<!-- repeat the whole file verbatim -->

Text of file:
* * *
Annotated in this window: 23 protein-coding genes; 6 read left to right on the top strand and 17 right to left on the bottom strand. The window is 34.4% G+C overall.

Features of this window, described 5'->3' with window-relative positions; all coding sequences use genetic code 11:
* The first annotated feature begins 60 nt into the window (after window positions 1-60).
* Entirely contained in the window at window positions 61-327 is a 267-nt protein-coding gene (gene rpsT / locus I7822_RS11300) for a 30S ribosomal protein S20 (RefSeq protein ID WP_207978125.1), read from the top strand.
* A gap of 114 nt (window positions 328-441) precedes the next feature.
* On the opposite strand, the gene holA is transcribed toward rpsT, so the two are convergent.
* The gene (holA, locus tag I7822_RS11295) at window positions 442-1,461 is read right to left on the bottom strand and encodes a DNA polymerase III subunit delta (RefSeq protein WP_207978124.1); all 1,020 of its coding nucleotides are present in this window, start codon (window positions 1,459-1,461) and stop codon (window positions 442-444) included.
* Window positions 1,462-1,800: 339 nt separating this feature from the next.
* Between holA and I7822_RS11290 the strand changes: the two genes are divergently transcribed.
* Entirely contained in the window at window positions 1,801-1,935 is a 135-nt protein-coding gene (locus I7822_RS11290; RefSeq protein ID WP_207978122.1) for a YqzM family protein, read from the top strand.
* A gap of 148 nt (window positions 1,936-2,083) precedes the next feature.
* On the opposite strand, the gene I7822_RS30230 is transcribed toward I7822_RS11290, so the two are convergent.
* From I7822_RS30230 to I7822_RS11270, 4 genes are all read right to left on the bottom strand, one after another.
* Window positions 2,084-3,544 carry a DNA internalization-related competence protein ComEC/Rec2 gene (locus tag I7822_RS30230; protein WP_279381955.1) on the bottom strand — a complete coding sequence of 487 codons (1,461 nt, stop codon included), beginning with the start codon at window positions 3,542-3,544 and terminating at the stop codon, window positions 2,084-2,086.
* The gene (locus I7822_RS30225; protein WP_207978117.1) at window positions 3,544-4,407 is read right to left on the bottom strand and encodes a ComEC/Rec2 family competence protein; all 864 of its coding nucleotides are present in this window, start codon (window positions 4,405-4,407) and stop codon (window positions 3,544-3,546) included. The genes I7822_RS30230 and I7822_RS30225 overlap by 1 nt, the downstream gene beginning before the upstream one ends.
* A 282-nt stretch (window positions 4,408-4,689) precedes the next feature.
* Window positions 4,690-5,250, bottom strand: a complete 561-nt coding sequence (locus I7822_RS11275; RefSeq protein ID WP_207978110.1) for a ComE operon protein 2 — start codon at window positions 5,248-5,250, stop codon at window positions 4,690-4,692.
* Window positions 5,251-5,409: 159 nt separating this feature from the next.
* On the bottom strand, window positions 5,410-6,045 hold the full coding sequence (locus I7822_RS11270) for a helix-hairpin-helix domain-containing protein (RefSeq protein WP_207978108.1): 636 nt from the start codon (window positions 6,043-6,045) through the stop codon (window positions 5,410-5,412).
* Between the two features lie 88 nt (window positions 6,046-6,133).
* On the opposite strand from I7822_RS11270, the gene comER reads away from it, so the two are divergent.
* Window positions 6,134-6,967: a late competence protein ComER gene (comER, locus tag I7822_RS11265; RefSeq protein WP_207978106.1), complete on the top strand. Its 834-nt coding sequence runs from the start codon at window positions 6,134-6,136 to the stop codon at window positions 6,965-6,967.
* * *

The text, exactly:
Annotated in this window: 23 protein-coding genes; 6 read left to right on the top strand and 17 right to left on the bottom strand. The window is 34.4% G+C overall.

Features of this window, described 5'->3' with window-relative positions; all coding sequences use genetic code 11:
* The first annotated feature begins 60 nt into the window (after window positions 1-60).
* Entirely contained in the window at window positions 61-327 is a 267-nt protein-coding gene (gene rpsT / locus I7822_RS11300) for a 30S ribosomal protein S20 (RefSeq protein ID WP_207978125.1), read from the top strand.
* A gap of 114 nt (window positions 328-441) precedes the next feature.
* On the opposite strand, the gene holA is transcribed toward rpsT, so the two are convergent.
* The gene (holA, locus tag I7822_RS11295) at window positions 442-1,461 is read right to left on the bottom strand and encodes a DNA polymerase III subunit delta (RefSeq protein WP_207978124.1); all 1,020 of its coding nucleotides are present in this window, start codon (window positions 1,459-1,461) and stop codon (window positions 442-444) included.
* Window positions 1,462-1,800: 339 nt separating this feature from the next.
* Between holA and I7822_RS11290 the strand changes: the two genes are divergently transcribed.
* Entirely contained in the window at window positions 1,801-1,935 is a 135-nt protein-coding gene (locus I7822_RS11290; RefSeq protein ID WP_207978122.1) for a YqzM family protein, read from the top strand.
* A gap of 148 nt (window positions 1,936-2,083) precedes the next feature.
* On the opposite strand, the gene I7822_RS30230 is transcribed toward I7822_RS11290, so the two are convergent.
* From I7822_RS30230 to I7822_RS11270, 4 genes are all read right to left on the bottom strand, one after another.
* Window positions 2,084-3,544 carry a DNA internalization-related competence protein ComEC/Rec2 gene (locus tag I7822_RS30230; protein WP_279381955.1) on the bottom strand — a complete coding sequence of 487 codons (1,461 nt, stop codon included), beginning with the start codon at window positions 3,542-3,544 and terminating at the stop codon, window positions 2,084-2,086.
* The gene (locus I7822_RS30225; protein WP_207978117.1) at window positions 3,544-4,407 is read right to left on the bottom strand and encodes a ComEC/Rec2 family competence protein; all 864 of its coding nucleotides are present in this window, start codon (window positions 4,405-4,407) and stop codon (window positions 3,544-3,546) included. The genes I7822_RS30230 and I7822_RS30225 overlap by 1 nt, the downstream gene beginning before the upstream one ends.
* A 282-nt stretch (window positions 4,408-4,689) precedes the next feature.
* Window positions 4,690-5,250, bottom strand: a complete 561-nt coding sequence (locus I7822_RS11275; RefSeq protein ID WP_207978110.1) for a ComE operon protein 2 — start codon at window positions 5,248-5,250, stop codon at window positions 4,690-4,692.
* Window positions 5,251-5,409: 159 nt separating this feature from the next.
* On the bottom strand, window positions 5,410-6,045 hold the full coding sequence (locus I7822_RS11270) for a helix-hairpin-helix domain-containing protein (RefSeq protein WP_207978108.1): 636 nt from the start codon (window positions 6,043-6,045) through the stop codon (window positions 5,410-5,412).
* Between the two features lie 88 nt (window positions 6,046-6,133).
* On the opposite strand from I7822_RS11270, the gene comER reads away from it, so the two are divergent.
* Window positions 6,134-6,967: a late competence protein ComER gene (comER, locus tag I7822_RS11265; RefSeq protein WP_207978106.1), complete on the top strand. Its 834-nt coding sequence runs from the start codon at window positions 6,134-6,136 to the stop codon at window positions 6,965-6,967.